Chinese State Councilor Yang Jiechi (L) shakes hands with U.S. Secretary of State Rex Tillerson during their meeting in Washington D.C., the United States, on Feb. 28, 2017. (Xinhua/Yin Bogu)
WASHINGTON, March 15 (Xinhua) -- U.S. Secretary of State Rex Tillerson's upcoming first visit to China is to build on positive momentum in the relations between China and the Trump administration, experts said.
Tillerson began Wednesday his first three-nation Asian tour that will take him to Japan, South Korea and China. He is to visit Beijing Saturday to hold talks with Chinese leaders and senior officials on a range of bilateral and multilateral issues.
PAVING WAY FOR FIRST XI-TRUMP SUMMIT
Tillerson's first China trip attracts the most attention as the two sides are finalizing details for the first summit between Chinese President Xi Jinping and his U.S. counterpart Donald Trump, amid media reports that it could take place in early April.
The two sides are also expected to discuss the nuclear and missile programs of the Democratic People's Republic of Korea (DPRK), as well as bilateral trade and security issues.
"The visit is important for establishing the tone even more than the substance of relations between China and the new (Trump) administration," Ted Carpenter, senior fellow in defense and foreign policy studies at the Cato Institute, told Xinhua.
Agreement on the schedule and agenda for the Xi-Trump summit would be an important measure of how successful Tillerson's visit will be, Carpenter said.
Once the summit takes place, the two leaders are likely to talk about the DPRK, South China Sea and bilateral trade relations, among other issues, he added.
"The visit should leave the two nations closer to determining a time and agenda for the leaders to meet," Douglas Paal, vice president for studies at the Carnegie Endowment for International Peace, told Xinhua.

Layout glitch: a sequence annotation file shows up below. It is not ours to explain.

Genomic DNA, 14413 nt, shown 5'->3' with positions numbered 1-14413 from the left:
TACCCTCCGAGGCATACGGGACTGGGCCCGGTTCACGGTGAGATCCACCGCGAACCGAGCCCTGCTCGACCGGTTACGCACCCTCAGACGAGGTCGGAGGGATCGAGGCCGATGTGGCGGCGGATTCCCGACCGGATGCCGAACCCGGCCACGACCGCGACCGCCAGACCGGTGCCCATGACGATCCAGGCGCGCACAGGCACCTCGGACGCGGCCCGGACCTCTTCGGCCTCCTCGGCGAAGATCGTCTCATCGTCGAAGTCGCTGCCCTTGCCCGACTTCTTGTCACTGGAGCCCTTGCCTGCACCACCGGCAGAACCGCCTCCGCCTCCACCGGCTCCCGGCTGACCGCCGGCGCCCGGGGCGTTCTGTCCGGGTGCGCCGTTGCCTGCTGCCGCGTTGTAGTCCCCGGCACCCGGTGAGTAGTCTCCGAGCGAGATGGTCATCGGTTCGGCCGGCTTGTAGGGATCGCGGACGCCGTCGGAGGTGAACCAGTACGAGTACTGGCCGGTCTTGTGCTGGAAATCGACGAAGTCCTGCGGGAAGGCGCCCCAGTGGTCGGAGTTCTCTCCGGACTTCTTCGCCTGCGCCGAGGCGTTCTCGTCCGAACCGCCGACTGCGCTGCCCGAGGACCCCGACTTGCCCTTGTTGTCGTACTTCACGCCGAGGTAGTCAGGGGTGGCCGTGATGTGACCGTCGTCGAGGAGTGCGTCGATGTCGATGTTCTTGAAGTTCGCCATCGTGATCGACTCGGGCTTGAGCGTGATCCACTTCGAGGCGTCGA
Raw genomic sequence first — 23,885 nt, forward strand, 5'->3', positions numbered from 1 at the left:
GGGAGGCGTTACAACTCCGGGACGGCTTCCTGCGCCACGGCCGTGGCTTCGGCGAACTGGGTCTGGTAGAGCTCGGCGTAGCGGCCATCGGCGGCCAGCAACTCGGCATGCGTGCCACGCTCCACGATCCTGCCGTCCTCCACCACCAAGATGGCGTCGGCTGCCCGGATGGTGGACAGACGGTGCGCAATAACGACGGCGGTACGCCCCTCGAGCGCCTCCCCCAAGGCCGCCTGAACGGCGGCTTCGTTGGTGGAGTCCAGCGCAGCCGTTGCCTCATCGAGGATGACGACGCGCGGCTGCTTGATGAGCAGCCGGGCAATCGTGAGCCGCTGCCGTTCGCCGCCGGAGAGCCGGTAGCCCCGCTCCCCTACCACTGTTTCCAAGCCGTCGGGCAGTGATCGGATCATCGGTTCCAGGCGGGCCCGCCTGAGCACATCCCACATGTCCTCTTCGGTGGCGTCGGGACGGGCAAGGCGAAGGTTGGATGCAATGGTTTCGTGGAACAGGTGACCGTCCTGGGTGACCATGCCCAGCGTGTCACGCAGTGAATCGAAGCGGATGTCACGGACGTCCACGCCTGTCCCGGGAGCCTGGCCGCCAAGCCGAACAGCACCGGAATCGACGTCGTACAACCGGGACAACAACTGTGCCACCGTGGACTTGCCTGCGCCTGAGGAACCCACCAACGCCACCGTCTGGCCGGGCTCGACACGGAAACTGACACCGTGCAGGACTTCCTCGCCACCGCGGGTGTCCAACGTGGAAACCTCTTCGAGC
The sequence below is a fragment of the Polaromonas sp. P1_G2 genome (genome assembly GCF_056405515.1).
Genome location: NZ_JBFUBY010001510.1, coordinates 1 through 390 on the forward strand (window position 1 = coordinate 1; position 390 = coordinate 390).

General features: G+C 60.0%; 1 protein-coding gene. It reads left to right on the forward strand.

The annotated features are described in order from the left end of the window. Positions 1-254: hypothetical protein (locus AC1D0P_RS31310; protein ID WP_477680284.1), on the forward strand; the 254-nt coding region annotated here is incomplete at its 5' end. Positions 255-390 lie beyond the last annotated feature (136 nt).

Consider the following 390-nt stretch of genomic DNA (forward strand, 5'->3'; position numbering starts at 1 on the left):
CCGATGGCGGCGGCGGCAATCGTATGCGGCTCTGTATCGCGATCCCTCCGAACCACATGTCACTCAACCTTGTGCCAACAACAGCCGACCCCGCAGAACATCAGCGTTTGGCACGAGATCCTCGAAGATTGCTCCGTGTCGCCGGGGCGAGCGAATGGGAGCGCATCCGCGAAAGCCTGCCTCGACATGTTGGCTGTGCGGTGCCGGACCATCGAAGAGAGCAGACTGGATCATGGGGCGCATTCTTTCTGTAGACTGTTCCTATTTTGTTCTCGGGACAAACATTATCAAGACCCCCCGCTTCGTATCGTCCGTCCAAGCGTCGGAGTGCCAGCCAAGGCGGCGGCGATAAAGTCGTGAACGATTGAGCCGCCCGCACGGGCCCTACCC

Paal expected that the two leaders would instruct their ministers how to hold a follow-on forum for dialogues, such as the Strategic and Economic Dialogue (S&ED), a cabinet-level annual talks held under the Obama administration.
Photo provided by Korean Central News Agency (KCNA) on Feb. 13, 2017 shows a test firing of a surface-to-surface medium- and long-range ballistic missilePukguksong-2 on Feb. 12, 2017. (Xinhua/KCNA)
NO READY SOLUTION TO DPRK ISSUE
Tillerson's visit came at a time when the crisis on the Korean Peninsula was aggravated by the recent test firing of missiles by the DPRK, so far the most substantial reaction to the Seoul-Washington military exercises, and the controversial U.S. deployment of the THAAD anti-missile systems in South Korea.
Due to complexity of the crisis, experts are cautious about any breakthrough from the China-U.S. talks on the issues during Tillerson's visit.
Carpenter believed that the U.S. and South Korea will not even delay, much less abandon, the THAAD deployment.
"American leaders are concerned that elections in South Korea might produce a president opposed to THAAD, but unless that happens, the deployment will go forward," Carpenter said, referring to the upcoming election in South Korea following the impeachment of President Park Geun-hye.
Paal said he did not expect any deal on the DPRK issue from Tillerson's meetings in Beijing, as there is "no ready solution" to it.